You might be a hypocrite if you spend far more time on the outside of your life than on matters of the heart. God looks at the heart while man looks at the exterior. We live in a very exterior-oriented culture. All you need to do is pick up a pop culture magazine to discover it isn’t discussing character or virtue issues. We are encouraged to read about extramarital affairs, oversized mansions, fancy cars and airbrushed figures–all external things. We are not immune to examining our own appearance and the appearances of others. If we are far more concerned on how we look on the outside, the titles that we hold, or perfect church attendance, we will soon discover that they are not enough. God looks at our hearts, and we worship from our hearts. We have nothing else to lift up to Him but our hearts! It is our hearts that lead our actions. In Luke 11:39-41  Jesus said, “Then the Lord said to him, “Now then, you Pharisees clean the outside of the cup and dish, but inside you are full of greed and wickedness. You foolish ones, did not He who made the outside make the inside also?” God is so hungry to dwell on your inside! He wants to remodel and expand. He wants to treat you to something you can’t achieve on your own. You can get the right haircut and buy the right car all on your own. God wants access to our hearts–the very dwelling place of the Holy Spirit. Proverbs 4:23 says, “Above all else, guard your heart, for it is the wellspring of life.” The heart is the source of our worship.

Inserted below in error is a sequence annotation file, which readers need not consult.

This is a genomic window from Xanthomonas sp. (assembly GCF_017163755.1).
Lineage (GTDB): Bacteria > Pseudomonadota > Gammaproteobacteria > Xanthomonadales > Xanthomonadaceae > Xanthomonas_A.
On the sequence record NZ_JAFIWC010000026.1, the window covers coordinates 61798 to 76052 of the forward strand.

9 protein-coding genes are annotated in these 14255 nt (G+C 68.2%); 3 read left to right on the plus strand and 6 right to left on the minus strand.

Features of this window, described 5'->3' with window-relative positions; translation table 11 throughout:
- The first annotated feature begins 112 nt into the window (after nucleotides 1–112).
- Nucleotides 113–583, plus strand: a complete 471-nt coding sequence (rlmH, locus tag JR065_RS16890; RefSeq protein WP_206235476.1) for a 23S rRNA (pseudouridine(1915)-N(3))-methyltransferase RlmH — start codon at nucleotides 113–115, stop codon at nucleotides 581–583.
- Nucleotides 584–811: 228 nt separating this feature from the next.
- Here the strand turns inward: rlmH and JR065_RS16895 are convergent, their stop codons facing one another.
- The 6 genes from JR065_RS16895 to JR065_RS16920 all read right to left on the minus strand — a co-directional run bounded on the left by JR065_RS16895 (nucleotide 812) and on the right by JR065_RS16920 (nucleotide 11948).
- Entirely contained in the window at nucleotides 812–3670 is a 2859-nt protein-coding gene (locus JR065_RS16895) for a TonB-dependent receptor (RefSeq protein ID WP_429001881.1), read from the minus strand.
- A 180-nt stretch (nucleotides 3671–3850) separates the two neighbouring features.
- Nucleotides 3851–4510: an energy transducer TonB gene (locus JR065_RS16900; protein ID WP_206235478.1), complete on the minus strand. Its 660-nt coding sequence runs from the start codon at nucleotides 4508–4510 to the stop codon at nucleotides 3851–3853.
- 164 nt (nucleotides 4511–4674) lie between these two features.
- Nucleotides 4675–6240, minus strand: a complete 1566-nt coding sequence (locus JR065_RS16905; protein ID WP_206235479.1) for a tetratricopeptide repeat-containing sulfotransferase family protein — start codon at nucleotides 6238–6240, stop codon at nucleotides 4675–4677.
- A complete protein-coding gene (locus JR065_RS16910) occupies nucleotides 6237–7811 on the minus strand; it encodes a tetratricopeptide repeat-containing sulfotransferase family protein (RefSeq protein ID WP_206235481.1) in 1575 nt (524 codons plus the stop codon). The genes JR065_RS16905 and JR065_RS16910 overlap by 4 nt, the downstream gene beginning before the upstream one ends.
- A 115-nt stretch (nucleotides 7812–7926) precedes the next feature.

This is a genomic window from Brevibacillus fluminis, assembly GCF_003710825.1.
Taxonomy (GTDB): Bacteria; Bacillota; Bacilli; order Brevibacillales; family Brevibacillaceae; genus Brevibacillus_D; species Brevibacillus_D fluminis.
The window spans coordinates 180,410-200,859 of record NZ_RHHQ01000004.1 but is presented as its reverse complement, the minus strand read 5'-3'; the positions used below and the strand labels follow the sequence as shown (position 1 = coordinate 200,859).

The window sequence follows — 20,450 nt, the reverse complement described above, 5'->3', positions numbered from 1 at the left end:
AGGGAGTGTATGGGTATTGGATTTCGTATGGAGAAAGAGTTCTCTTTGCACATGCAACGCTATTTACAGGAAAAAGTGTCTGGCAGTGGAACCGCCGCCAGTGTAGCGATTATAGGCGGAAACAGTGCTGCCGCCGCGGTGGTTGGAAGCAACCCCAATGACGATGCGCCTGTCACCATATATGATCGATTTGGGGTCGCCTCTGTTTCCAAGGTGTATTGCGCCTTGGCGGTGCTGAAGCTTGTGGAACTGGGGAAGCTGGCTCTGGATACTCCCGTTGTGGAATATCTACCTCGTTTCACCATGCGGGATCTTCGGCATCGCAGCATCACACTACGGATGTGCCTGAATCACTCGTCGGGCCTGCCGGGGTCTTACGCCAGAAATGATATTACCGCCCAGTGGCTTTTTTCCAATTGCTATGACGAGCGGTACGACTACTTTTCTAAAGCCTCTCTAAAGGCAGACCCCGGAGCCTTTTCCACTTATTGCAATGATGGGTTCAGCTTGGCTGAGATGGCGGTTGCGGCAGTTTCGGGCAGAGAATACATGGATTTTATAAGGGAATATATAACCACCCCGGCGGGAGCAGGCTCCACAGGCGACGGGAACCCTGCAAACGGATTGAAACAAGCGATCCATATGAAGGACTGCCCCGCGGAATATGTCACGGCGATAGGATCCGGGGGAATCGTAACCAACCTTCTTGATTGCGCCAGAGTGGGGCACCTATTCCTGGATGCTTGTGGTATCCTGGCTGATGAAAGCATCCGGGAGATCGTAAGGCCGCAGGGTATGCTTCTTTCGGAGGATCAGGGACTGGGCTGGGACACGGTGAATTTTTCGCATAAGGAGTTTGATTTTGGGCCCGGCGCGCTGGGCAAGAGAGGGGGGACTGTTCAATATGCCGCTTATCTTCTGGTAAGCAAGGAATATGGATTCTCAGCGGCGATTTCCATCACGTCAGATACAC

You might be a hypocrite if you major in religious minors rather than spiritual maturity. Following Christ can be complicated. Becoming a Christian is breathtakingly easy. Offering ourselves to Christ is easy, but the walk is difficult. Moving deeper and deeper into the heart of God takes intentionality. What happens sometimes is that we find something along the road. All of a sudden this thing becomes everything and we major in it. Maybe it is not a major item. Maybe it is a minor item. We are to major in Christ and being like Him–not anything else. The rest will fall into line like an engine pulling the train. Luke 11:42 says, “Woe to you Pharisees, because you give God a tenth of your mint, rue and all other kinds of garden herbs, but you neglect justice and the love of God. You should have practiced the latter without leaving the former undone.” We can’t let our garden herbs get in the way of pursuing the things of God. We cannot miss the love of God by being so disciplined and focused on side matters. We should thank God for all of incidentals in our lives, but we also need to thank God for being God. These side matters we get hung up on can demolish our personal worship.